To the Vietnamese, #PHthankyou

Audrey N. Carpio (The Philippine Star) - February 28, 2014 - 12:00am

MANILA, Philippines - As the chopper curved along the coast, I could see the outline of a town already made familiar from many images seen before: satellite photos showing the devastating aftermath of a super typhoon that caused the ocean to surge inland and smite down everything in its path. But two months had already passed, and the scenery had changed: felled trees were still scattered like matchsticks, but broken and exposed structures were now covered with blue patches — the tarps of temporary shelter. Above all was the striking incongruity of how serene the water looked, the irony of what an incredibly beautiful view the coastal dwellers have on a sunny day, when they look out to the sea. We descended further inland, and the damage came out in sharper relief as we landed onto the oval track of a school-turned-command center. The Philippine Red Cross had arrived, and with them the goodwill of the Vietnamese diaspora who have given $340,000 to the agency’s Yolanda relief operations.

After the super typhoon struck the Visayas, many nations pledged money and might, as universal compassion drew the world together. But it struck a special chord in the Vietnamese who live in the United States: they never forgot how the Philippines was one of the few countries that welcomed the refugees, also known as the boat people, of the Vietnam War. Other nations, like Singapore and Malaysia, turned them away by pushing their boats back out to sea, where some 250,000 refugees perished. They were fellow sufferers who had lost everything, and they wanted to reach out.

Through a telethon held by the Saigon Broadcasting Television Network, a Vietnamese-language channel based in California, close to US$800,000 or P36 million was raised for the Haiyan survivors in the Philippines. Habitat for Humanity and the US-Philippines Society were also given US$200,000 each. The donors were either former refugees themselves, or related to one of the 400,000 Vietnamese who were brought in to the Philippine Refugee Processing Center in Bataan, or the Philippine First Asylum Center in Palawan. Many settled in the Philippines permanently after the processing centers closed in 1996.

Representatives from SBTN, Dieu Quyen Nguyen, the director and news anchor, and Trinity Pham, their marketing consultant, came to the Philippines early this year to personally hand over the donations as well as document the relief efforts for their network. Red Cross chairman Richard Gordon took the group on a day trip to Tacloban to visit school building sites and a distribution center, and I, as a partial-Vietnamese person of interest, came along. After hearing and reading and watching everything that could be said about Tacloban, I expected some pretty bad things. But what I saw wasn’t bad at all: the roads were cleared, with debris swept to the side, people were working towards recovery. The city had the bustle of life, even though it was death that defined Tacloban only a couple of months back.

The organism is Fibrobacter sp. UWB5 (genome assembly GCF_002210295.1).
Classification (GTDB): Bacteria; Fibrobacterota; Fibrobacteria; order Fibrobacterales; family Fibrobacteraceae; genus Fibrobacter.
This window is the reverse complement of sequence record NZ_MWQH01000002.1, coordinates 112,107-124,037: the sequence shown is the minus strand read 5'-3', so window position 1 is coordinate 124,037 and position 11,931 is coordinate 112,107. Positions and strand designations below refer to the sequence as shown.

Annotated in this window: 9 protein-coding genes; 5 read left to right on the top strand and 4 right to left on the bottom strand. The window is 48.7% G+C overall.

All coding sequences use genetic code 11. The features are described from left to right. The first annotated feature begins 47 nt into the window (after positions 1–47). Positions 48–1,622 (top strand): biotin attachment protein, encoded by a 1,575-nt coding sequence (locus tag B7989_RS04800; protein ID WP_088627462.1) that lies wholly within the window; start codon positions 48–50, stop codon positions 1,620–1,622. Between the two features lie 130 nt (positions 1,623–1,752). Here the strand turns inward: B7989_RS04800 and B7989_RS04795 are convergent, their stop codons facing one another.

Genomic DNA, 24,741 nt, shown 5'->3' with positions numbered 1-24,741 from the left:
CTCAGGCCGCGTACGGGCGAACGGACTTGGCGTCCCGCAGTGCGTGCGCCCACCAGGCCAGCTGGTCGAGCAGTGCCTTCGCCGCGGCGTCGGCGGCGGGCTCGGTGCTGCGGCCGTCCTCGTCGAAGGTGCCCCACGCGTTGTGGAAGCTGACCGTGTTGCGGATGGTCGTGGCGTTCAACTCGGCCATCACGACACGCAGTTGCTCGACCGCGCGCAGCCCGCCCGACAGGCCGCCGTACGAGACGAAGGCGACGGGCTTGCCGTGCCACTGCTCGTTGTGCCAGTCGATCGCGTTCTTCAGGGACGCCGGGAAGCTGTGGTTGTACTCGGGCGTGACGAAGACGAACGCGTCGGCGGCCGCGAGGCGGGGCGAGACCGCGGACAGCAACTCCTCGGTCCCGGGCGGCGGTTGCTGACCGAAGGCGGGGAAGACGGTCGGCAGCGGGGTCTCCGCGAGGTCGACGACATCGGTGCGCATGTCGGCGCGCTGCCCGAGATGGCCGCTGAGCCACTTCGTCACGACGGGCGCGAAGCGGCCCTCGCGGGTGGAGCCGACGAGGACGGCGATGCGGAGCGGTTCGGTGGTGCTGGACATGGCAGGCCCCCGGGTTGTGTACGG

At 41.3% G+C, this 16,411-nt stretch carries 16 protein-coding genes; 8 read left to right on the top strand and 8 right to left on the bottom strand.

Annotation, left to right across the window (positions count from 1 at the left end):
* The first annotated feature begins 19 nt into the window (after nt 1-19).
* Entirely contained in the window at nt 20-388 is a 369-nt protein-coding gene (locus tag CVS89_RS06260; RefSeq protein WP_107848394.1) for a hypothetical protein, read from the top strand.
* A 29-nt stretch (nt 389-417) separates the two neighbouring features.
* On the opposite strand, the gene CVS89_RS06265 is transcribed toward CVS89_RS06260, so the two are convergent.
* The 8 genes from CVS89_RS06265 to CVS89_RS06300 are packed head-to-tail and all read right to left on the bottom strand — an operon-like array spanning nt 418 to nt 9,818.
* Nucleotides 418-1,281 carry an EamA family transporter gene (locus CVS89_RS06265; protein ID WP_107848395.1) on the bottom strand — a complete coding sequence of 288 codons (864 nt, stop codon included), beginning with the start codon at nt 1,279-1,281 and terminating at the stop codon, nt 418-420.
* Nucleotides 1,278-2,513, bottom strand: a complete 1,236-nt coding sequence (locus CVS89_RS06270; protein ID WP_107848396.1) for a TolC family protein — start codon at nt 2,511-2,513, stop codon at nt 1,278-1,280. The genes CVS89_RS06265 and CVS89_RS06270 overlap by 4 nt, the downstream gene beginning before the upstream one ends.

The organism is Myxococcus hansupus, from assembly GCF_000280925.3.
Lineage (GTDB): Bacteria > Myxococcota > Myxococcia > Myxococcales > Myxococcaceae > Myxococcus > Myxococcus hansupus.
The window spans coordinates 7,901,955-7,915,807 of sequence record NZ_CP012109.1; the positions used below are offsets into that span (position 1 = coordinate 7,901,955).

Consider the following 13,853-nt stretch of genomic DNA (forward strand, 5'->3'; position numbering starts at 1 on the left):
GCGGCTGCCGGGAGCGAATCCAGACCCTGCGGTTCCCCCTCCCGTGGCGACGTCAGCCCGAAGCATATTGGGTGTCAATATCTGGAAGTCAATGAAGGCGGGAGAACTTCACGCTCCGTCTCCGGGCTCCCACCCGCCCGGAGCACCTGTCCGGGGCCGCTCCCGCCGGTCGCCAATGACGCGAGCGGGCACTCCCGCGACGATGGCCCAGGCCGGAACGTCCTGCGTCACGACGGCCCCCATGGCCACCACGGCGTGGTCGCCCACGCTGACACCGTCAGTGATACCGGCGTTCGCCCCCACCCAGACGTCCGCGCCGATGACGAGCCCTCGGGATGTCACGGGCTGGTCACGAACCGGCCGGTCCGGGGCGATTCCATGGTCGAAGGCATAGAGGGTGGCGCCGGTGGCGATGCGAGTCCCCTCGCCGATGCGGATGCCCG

Seeing Richard Gordon in action is like watching a bulldozer. He shares a lot of motivational, art-of-war type aphorisms that actually define what he does. The Chinese Red Cross originally intended to build shelters around Leyte, but Gordon convinced them to build transitional schools instead.  He hashed out the problems the international agencies encountered right then and there, even if he had to get a little angry, or make several phone calls, or push and prod, under the blistering sun. At Barangay Libertad, Palo, Leyte, Gordon orchestrated the distribution process in a manner that was novel to me, as I was used to ad-hoc repacking methods. In the middle of a courtyard, empty sacks were spaced out evenly on the ground while outside, people lined up with Red Cross cards, which family members had to register for. Once they were scanned in, they took their places in front of each sack, while Gordon gave evacuation drills and barked advice. Then came the assembly-line passing of the goods: food, water filters, blankets, tarp and shelter repair kits. “The hand that receives is always lower than the hand that gives,” Gordon would say, indicating that this was not a handout—you had to work for your relief bags, and you had to work together. Again, this all happened under an intense sun, and a few persons might have fainted; I certainly thought I would. Gordon, drenched in sweat, stood there until the last bag was filled, and 798 families were helped that day.

I hope that the Vietnamese-American community, those who have been so generous to the Filipinos, are able to see that their kindness is not simply paid back or forward, but circles around, spinning outward until it affects everyone in its path. Compassion and empathy are what fuels the volunteers, the builders, the teachers, those who labor alongside the people and camp out in less-than-five-star comfort, whose great reward is seeing the smiles of children and mothers who get a chance to start again, even if they didn’t have much to begin with. Because you don’t just turn people away.

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